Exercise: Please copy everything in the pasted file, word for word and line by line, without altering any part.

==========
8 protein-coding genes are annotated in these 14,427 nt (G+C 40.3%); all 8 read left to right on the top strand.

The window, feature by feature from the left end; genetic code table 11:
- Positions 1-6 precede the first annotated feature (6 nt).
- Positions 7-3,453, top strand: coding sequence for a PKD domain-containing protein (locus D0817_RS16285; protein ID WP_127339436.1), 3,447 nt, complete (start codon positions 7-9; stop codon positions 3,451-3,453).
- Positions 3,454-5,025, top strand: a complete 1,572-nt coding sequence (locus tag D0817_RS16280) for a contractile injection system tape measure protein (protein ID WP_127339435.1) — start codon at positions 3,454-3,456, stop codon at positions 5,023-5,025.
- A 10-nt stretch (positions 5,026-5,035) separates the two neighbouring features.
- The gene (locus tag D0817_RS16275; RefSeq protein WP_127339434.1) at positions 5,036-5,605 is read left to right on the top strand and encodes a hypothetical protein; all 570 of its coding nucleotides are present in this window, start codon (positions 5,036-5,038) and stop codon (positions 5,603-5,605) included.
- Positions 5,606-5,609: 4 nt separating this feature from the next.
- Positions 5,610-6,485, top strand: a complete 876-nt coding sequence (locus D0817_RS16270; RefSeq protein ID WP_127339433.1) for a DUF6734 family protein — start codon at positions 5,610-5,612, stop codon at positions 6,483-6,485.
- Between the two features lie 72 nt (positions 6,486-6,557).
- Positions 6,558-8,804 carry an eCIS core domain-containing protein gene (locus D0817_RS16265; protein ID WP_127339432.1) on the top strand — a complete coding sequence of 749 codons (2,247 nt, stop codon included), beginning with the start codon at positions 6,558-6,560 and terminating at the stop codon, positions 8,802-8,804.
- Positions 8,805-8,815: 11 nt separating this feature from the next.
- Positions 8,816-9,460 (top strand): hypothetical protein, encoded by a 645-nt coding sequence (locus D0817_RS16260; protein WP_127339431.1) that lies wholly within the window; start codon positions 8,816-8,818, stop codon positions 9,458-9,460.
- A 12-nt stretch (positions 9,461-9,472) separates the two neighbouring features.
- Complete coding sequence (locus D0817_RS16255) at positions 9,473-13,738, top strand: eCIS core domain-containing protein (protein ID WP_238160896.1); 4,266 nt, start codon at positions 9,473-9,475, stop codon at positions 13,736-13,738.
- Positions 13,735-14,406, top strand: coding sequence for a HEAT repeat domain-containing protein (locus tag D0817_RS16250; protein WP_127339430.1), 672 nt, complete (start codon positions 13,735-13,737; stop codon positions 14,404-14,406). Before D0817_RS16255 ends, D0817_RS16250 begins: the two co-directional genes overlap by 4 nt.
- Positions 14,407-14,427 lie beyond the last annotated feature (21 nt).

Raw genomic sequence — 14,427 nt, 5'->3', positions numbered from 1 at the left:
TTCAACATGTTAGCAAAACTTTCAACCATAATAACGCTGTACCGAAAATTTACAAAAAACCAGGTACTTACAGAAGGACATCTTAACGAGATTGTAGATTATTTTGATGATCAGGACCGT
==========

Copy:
8 protein-coding genes are annotated in these 14,427 nt (G+C 40.3%); all 8 read left to right on the top strand.

The window, feature by feature from the left end; genetic code table 11:
- Positions 1-6 precede the first annotated feature (6 nt).
- Positions 7-3,453, top strand: coding sequence for a PKD domain-containing protein (locus D0817_RS16285; protein ID WP_127339436.1), 3,447 nt, complete (start codon positions 7-9; stop codon positions 3,451-3,453).
- Positions 3,454-5,025, top strand: a complete 1,572-nt coding sequence (locus tag D0817_RS16280) for a contractile injection system tape measure protein (protein ID WP_127339435.1) — start codon at positions 3,454-3,456, stop codon at positions 5,023-5,025.
- A 10-nt stretch (positions 5,026-5,035) separates the two neighbouring features.
- The gene (locus tag D0817_RS16275; RefSeq protein WP_127339434.1) at positions 5,036-5,605 is read left to right on the top strand and encodes a hypothetical protein; all 570 of its coding nucleotides are present in this window, start codon (positions 5,036-5,038) and stop codon (positions 5,603-5,605) included.
- Positions 5,606-5,609: 4 nt separating this feature from the next.
- Positions 5,610-6,485, top strand: a complete 876-nt coding sequence (locus D0817_RS16270; RefSeq protein ID WP_127339433.1) for a DUF6734 family protein — start codon at positions 5,610-5,612, stop codon at positions 6,483-6,485.
- Between the two features lie 72 nt (positions 6,486-6,557).
- Positions 6,558-8,804 carry an eCIS core domain-containing protein gene (locus D0817_RS16265; protein ID WP_127339432.1) on the top strand — a complete coding sequence of 749 codons (2,247 nt, stop codon included), beginning with the start codon at positions 6,558-6,560 and terminating at the stop codon, positions 8,802-8,804.
- Positions 8,805-8,815: 11 nt separating this feature from the next.
- Positions 8,816-9,460 (top strand): hypothetical protein, encoded by a 645-nt coding sequence (locus D0817_RS16260; protein WP_127339431.1) that lies wholly within the window; start codon positions 8,816-8,818, stop codon positions 9,458-9,460.
- A 12-nt stretch (positions 9,461-9,472) separates the two neighbouring features.
- Complete coding sequence (locus D0817_RS16255) at positions 9,473-13,738, top strand: eCIS core domain-containing protein (protein ID WP_238160896.1); 4,266 nt, start codon at positions 9,473-9,475, stop codon at positions 13,736-13,738.
- Positions 13,735-14,406, top strand: coding sequence for a HEAT repeat domain-containing protein (locus tag D0817_RS16250; protein WP_127339430.1), 672 nt, complete (start codon positions 13,735-13,737; stop codon positions 14,404-14,406). Before D0817_RS16255 ends, D0817_RS16250 begins: the two co-directional genes overlap by 4 nt.
- Positions 14,407-14,427 lie beyond the last annotated feature (21 nt).

Raw genomic sequence — 14,427 nt, 5'->3', positions numbered from 1 at the left:
TTCAACATGTTAGCAAAACTTTCAACCATAATAACGCTGTACCGAAAATTTACAAAAAACCAGGTACTTACAGAAGGACATCTTAACGAGATTGTAGATTATTTTGATGATCAGGACCGT